Do not be surprised if Arsene Wenger walks around on Monday with an enormous smile spread across his leathery chops.
Together we stand: Arsenal celebrate another win
The future for Arsenal as the week begins looks as rosy as it has for many years.
Off the pitch, funding is in place for the new stadium at Ashburton Grove. On it, Arsenal are sitting pretty at the top of the Premiership, seven points clear of Manchester United.
And what will be pleasing Wenger more than anything else is that his team are beginning to give off an air of impregnability.
While Manchester United and Chelsea stumble, Arsenal stride on. This weekend's 2-1 victory over Claudio Ranieri's millionaire mercenaries might not have been stylish, but it was another win - making it six in the last six games.
In that same period, while Arsenal have taken the full 18 points on offer, United have won just twice, taking seven points from 18.
It is not so much history repeating itself as history being reversed. This time last year, United began their charge towards the title while Arsenal began to falter.
From the start of January to 22 February last year, United took 17 points from a possible 21 as they began to put pressure on Wenger's side. They then went on to win eight of their last nine league games as the Premiership title went back to Old Trafford for the eighth time.
Arsenal, by contrast, fell away as springtime approached. In an eight-game streak from the start of March, they won just twice, taking only 12 points from a possible 24.
Fergie's United have won just two of their last six games
Against the odds, Arsenal have reacted to last season's crushing disappointments by emerging tougher and more authoritative. And for that, Wenger must take real credit.
It is not often that a team who have lost the title in part through their own errors have managed to bounce back the following season.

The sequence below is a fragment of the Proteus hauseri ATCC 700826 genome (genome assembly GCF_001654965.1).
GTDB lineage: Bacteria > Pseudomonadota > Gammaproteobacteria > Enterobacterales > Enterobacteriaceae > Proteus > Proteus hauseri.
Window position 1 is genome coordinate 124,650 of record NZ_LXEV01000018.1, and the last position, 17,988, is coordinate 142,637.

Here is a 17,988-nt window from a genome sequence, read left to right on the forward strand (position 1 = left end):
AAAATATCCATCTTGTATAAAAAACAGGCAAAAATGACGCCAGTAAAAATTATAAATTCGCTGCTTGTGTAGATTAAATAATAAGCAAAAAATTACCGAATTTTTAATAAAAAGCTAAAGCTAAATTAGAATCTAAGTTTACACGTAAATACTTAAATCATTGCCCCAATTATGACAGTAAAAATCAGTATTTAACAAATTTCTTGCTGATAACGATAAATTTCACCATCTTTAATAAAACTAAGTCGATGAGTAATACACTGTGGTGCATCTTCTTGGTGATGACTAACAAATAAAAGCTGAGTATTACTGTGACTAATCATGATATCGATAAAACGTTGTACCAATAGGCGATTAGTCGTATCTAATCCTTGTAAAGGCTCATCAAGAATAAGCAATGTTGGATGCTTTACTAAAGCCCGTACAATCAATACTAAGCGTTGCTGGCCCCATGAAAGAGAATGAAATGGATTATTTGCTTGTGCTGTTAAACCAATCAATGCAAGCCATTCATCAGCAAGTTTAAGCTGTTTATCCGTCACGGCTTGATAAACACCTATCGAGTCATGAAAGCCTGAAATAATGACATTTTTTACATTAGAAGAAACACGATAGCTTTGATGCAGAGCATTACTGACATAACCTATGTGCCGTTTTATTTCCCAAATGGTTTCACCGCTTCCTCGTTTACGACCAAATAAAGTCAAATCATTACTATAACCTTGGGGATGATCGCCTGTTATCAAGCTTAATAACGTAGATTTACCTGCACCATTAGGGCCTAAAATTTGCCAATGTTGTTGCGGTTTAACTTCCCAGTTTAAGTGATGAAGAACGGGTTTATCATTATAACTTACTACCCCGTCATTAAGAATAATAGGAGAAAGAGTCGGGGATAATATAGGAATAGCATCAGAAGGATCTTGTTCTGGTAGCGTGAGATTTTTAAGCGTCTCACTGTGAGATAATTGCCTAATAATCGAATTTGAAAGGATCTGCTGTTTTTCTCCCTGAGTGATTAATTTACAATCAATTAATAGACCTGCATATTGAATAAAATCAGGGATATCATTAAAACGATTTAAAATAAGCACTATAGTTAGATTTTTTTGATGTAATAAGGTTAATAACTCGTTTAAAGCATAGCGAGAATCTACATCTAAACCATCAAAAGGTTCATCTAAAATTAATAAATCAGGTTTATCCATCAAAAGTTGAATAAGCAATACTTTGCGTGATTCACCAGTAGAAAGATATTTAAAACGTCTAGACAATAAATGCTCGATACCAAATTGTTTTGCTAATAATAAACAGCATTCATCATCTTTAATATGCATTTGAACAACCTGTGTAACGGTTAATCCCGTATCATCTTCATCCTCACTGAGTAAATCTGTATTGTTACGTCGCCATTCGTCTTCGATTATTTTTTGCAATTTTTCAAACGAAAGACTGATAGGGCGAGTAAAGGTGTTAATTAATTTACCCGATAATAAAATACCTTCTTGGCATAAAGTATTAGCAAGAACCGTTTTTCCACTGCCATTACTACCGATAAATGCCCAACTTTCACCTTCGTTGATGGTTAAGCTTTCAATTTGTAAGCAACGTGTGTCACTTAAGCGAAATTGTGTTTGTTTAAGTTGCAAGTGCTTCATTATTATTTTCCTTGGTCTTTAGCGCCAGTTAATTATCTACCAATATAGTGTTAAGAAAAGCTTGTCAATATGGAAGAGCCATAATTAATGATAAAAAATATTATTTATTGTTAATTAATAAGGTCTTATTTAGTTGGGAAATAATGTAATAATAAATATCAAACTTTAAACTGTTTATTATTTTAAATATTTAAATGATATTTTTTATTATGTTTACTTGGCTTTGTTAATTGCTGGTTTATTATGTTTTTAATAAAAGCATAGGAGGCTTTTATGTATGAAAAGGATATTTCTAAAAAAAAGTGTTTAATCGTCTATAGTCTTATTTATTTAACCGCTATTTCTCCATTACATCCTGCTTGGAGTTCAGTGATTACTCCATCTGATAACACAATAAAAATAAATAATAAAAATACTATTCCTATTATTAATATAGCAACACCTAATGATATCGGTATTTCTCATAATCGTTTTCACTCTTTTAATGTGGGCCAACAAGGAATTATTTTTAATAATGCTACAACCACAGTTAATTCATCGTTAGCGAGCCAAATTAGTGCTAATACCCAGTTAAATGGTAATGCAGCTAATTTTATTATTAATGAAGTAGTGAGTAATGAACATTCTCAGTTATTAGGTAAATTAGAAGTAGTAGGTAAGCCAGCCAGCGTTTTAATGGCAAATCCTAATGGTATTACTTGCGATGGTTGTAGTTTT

Newcastle threw away a 12-point lead in 1996, splashed £15m on Alan Shearer in the summer and still had to be content with second place the next year.
Wenger was able to add only Jens Lehmann to his squad between May and February. Yet, working with the same players who were so dispirited at the end of last season, he has taken his team into pole position as the Premiership run-in commences.
It won't make Sir Alex Ferguson any happier, but it is reminiscent of the way United reacted to losing the title to Leeds in 1992 by coming back stronger the next year to win their first championship in 26 years.
Ferguson's catalyst in 1992-3 was the signing of Eric Cantona. While Jose Reyes has already made an impact for Arsenal, Wenger's heroes have been the established stars - Sol Campbell, Patrick Vieira and Thierry Henry.
Campbell's presence in the back four is key. Last season he was missing, suspended, as Arsenal's challenge collapsed.
This season he has played 32 games for the Gunners already, forming a formidable partnership with Kolo Toure, and his performances are the rock around which Wenger can construct his defence.
Meanwhile, up at Old Trafford, the absence of Campbell's England team-mate Rio Ferdinand is hitting United as hard as Campbell's suspension did Arsenal last spring.
The start of Ferdinand's ban corresponds with the start of United's current slump. Just when the Ferdinand-Silvestre central defensive partnership was beginning to look like a class act, Ferguson has had to start again.
Only a brave man or a fool would write off United with three months of the season still to go.
But Arsenal's momentum is gathering pace. With their next three league games being against Charlton, Blackburn and Bolton, it is hard to see that title charge slowing.